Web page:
A Comparative Study of One-stage, Two-stage and Three-stage Posterior Sagittal Anorectoplasty (PSARP) in Female Anorectal Malformations (ARM)


Ashok Laddha, Brijesh Lahoti, Maneesh Jholeya, Aditi Deewan*, Shashi Shankar Sharma, Ram Mohan Shukla, Pooja Tiwari and Yashaswi Choudhury

Context: PSARP has been the standard treatment for ARM since the 1980s. PSARP can be done as a single procedure or as a staged procedure (two-stage or three-stage). Two-stage PSARP is a relatively new concept where colostomy and PSARP are done in the same stage, followed by stoma closure as second stage. Two-stage PSARP is a resource effective method, with minimal incidences of wound complications in the management of female ARM.

Aim: To compare the short-term complications and resource-effectiveness of one- stage, two-stage and three-stage PSARP in female ARM.

Settings and design: A prospective comparative study design was used. Seventy-four females were included in the study and randomly assigned to one of three groups (Groups A, B, and C undergoing one-stage, two-stage, and three-stage surgery, respectively). Patients with common cloaca and the children who did not complete all the stages were excluded from the study.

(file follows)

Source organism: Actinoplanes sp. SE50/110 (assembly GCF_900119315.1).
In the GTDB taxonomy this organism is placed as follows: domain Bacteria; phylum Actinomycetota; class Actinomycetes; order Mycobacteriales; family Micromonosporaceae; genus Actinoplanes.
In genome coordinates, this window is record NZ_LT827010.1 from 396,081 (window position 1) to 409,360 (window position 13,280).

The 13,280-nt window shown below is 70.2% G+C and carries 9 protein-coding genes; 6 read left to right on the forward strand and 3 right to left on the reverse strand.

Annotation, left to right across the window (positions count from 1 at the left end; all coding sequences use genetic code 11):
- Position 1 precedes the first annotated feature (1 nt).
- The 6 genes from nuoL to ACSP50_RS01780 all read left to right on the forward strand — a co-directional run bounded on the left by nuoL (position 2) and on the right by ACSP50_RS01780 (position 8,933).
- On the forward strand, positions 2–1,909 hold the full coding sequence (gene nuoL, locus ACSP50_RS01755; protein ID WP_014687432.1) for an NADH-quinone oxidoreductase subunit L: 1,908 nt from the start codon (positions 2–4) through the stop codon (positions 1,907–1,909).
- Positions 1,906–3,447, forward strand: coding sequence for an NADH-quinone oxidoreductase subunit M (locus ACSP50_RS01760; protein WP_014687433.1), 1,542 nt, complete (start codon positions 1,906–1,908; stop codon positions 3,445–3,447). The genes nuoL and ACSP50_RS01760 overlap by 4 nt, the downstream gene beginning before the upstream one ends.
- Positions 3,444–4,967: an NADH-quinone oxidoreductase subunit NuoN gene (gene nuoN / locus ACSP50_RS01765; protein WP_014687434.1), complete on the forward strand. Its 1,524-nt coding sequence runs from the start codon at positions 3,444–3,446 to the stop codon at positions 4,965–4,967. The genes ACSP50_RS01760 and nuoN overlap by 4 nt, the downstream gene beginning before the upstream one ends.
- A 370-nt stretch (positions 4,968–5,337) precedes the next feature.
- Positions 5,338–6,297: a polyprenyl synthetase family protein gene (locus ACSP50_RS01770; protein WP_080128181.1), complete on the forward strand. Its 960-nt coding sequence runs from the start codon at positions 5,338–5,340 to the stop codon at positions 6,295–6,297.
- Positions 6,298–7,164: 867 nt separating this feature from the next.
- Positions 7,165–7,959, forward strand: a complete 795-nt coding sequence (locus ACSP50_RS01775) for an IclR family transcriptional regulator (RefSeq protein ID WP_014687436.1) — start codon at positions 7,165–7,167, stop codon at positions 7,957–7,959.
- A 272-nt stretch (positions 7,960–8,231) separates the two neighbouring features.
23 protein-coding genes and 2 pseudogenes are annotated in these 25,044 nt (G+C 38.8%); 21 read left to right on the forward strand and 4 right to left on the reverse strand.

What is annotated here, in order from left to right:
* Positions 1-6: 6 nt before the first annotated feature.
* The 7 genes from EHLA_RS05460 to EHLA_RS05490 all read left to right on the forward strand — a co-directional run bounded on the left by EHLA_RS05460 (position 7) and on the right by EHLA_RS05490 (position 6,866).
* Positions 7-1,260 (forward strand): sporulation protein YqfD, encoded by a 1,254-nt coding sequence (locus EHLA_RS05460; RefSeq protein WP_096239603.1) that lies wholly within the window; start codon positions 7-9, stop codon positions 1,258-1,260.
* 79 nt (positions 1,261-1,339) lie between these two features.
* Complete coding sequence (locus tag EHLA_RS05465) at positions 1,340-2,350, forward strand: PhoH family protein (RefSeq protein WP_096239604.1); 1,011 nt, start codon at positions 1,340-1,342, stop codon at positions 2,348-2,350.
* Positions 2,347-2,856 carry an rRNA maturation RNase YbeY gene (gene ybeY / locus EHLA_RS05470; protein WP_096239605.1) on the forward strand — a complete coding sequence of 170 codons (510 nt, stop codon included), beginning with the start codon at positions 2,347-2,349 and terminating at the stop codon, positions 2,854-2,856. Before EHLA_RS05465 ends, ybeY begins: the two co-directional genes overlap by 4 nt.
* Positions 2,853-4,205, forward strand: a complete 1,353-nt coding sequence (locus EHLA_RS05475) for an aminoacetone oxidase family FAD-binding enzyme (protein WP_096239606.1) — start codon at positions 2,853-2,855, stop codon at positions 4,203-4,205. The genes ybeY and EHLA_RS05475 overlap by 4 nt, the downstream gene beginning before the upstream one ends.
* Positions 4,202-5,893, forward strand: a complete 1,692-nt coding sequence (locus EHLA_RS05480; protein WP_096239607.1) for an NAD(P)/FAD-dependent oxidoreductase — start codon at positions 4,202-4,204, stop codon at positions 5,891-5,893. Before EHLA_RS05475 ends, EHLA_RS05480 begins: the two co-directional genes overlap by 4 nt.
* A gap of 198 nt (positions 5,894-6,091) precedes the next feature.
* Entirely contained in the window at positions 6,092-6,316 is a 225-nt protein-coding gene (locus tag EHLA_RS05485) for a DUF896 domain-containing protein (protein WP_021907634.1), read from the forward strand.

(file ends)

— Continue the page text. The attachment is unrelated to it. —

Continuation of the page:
Methods: Patient‘s demographic data, duration of surgeries, number of days of hospital stay and postoperative complications, including wound infection, dehiscence, anal stenosis and recurrence of fistula were noted. Student’s t test and Oneway ANOVA with post-hoc Tukey HSD Test were used to compare the postoperative complications.

Results: The wound complications were found to be higher in Group A (51.6%) when compared to group B (14.3%) and Group C (4.5%). (p=0.001), whereas the wound complication rates were similar in groups B and C. The total duration of hospital stay and total duration of surgery were the least in group A (7.52 ± 1.91 days) and highest in Group C (16.64 ± 5.76 days). Group B had significantly lesser operative time and total duration of hospital stay than Group C.

Conclusion: A colostomy has a protective effect in preventing wound complications. Both two-stage and three-stage PSARP have similar results in terms of complications and outcome. Two-stage surgery has the additional advantage of omission of one surgery and lesser duration of hospital stays and follows up.